re-default. Approximately 57.67% of the borrowers
have been current (OTS method of delinquency) on their payments for at
least the past 24 months.
We estimated expected losses for the pool using two approaches --
(1) pool-level approach, and (2) re-performing loan
In the pool-level approach, we estimate losses on the pool
by using a approach similar to our surveillance approach wherein we apply
assumptions on expected future delinquencies, default rates,
loss severities and prepayments as observed from our surveillance of similar
collateral. We project future annual delinquencies for eight years
by applying an initial annual default rate and delinquency burnout factors.
Based on the loan characteristics of the pool and the demonstrated pay
histories, we expect an annual delinquency rate of 12.88%
on the first lien portion of the collateral pool for year one.
We then calculated future delinquencies on the pool using our default
burnout and voluntary conditional prepayment rate (CPR) assumptions.
Our assumptions also factor in the high delinquency rates expected in
the early stages of the transaction due to payment shock expected for
step-rate loans. The delinquency burnout factors reflect
our future expectations of the economy and the U.S. housing
market. We then aggregated the delinquencies and converted them
to losses by applying pool-specific lifetime default frequency
and loss severity assumptions. Our loss severity assumptions are
based off observed severities on liquidated seasoned loans and reflect
the lack of principal and interest advancing on the loans.
We also conducted a loan level analysis on MCMLT 2019-GS1's collateral
pool. We applied loan-level baseline lifetime propensity
to default assumptions based on the historical performance of loans with
similar collateral characteristics and payment histories. We then
adjusted this base default propensity up for (1) adjustable-rate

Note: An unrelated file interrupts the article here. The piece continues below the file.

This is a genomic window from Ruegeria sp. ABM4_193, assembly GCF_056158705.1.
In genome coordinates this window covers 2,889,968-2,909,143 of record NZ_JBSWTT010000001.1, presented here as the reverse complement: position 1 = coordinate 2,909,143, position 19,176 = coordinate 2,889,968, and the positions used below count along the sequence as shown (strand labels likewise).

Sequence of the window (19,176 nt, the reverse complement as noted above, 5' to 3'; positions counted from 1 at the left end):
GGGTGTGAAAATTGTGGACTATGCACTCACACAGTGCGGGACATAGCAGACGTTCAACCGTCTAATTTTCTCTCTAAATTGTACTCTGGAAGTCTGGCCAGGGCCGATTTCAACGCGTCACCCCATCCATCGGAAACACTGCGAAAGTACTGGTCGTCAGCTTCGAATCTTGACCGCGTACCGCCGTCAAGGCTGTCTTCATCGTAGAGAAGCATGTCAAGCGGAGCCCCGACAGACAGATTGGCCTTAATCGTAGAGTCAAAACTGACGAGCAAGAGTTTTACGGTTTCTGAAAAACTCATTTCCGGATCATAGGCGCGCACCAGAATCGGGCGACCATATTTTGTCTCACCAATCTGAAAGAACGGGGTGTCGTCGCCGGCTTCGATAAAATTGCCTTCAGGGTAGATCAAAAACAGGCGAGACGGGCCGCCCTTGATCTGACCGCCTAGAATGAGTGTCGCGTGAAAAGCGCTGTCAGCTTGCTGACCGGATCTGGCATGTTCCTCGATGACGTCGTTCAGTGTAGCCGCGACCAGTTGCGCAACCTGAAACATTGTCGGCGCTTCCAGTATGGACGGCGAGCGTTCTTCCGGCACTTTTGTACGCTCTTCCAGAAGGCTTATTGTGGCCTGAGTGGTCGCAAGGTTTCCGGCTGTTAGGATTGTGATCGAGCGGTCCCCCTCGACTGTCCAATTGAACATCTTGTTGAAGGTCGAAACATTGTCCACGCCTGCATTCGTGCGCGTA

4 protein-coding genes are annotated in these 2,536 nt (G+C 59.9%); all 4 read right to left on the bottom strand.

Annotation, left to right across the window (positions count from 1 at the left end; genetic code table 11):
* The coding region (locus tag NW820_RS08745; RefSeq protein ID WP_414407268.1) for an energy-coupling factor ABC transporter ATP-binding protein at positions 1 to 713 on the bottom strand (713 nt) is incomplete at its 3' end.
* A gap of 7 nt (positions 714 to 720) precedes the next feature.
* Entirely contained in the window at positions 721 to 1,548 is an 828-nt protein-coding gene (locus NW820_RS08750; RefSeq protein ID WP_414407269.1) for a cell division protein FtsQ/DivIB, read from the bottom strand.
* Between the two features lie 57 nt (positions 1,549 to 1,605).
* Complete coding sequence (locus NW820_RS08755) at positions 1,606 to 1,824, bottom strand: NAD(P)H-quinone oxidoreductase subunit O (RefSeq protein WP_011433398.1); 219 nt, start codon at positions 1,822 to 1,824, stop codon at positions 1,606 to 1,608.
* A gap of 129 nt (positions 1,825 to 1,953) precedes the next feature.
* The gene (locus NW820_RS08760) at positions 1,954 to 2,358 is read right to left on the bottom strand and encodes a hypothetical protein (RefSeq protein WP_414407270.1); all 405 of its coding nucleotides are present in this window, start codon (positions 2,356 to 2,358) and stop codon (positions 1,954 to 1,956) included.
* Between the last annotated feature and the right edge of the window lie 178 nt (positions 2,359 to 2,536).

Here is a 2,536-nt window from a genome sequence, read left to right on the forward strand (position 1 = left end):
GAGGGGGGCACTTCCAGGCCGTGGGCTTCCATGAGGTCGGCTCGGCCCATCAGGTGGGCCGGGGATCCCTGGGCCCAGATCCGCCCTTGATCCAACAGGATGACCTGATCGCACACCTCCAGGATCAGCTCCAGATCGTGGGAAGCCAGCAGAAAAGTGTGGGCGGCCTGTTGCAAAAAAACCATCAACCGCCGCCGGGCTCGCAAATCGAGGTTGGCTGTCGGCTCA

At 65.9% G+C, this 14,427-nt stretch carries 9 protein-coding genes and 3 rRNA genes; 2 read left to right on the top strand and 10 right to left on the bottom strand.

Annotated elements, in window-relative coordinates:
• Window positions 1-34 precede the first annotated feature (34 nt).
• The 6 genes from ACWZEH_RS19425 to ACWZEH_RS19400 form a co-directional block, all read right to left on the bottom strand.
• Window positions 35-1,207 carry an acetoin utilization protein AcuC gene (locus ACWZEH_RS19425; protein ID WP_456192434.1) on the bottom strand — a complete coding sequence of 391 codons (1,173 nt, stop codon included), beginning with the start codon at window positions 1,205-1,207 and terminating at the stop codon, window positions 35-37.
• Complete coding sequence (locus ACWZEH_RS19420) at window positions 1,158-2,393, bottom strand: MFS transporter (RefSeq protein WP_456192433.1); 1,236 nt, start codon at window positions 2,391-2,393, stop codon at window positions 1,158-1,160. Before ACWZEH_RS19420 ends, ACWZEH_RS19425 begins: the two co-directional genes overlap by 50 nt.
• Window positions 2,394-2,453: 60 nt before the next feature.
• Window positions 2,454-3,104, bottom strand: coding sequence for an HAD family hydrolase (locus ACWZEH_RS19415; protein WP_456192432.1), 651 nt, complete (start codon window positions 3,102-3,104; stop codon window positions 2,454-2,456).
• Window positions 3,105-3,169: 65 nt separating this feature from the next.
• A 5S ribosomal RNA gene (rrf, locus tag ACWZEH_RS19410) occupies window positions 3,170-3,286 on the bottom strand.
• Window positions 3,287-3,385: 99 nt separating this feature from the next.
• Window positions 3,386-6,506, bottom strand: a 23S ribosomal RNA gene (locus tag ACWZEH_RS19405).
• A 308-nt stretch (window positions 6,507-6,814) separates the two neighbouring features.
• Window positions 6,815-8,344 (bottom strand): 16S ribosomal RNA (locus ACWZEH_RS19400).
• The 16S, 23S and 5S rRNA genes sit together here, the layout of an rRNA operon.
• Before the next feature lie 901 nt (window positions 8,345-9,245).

loans, (2) loans that have the risk of coupon step-ups and
(3) loans with high updated loan to value ratios (LTVs). We applied
a higher baseline lifetime default propensity for interest-only
loans, using the same adjustments. To calculate the final
expected loss for the pool, we applied a loan-level loss
severity assumption based on the loans' updated estimated LTVs.
We further adjusted the loss severity assumption upwards for loans in
states that give super-priority status to homeowner association
(HOA) liens, to account for potential risk of HOA liens trumping
a mortgage. The deferred balance in this transaction is approximately
$45.45 million, representing approximately 11.77%
of the total unpaid principal balance.
Three loans in the pool currently feature an active HAMP Principal Reduction
Alternative (HAMP-PRA). Under HAMP-PRA, the
principal of the borrower's mortgage may be reduced by a predetermined
amount called the PRA forbearance amount if the borrower satisfies certain
conditions during a trial period. If the borrower continues to
make timely payments on the loan for three years, the entire PRA
forbearance amount is forgiven. Also, if the loan is in good
standing and the borrower voluntary pays off the loan, the entire
forbearance amount is forgiven.
For non-PRA forborne amounts, the deferred balance is the
full obligation of the borrower and must be paid in full upon (i) sale
of property (ii) voluntary payoff or (iii) final scheduled payment date.
Upon sale of the property, the servicer therefore could potentially
recover some of the deferred amount. For loans that default in
future or get modified after the closing date, the servicer may
opt for partial or full principal forgiveness to the extent permitted
under the servicing agreement.
Based on performance data and information from servicers, we assume
that 100% of the remaining PRA amount would be forgiven and not
recovered. For non-PRA deferred balance, we applied
a slightly higher default rate for these loans than what we assumed for
the overall pool given that these borrowers have experienced past credit
events that required loan modification, as opposed to borrowers
who have been current and have never been modified. Also,
for non-PRA loans, based on performance data from an RPL
servicer, we assumed approximately 95% severity as servicers
may recover a portion of the deferred balance. For this pool,
non-PRA deferred balance account for 100.00% of the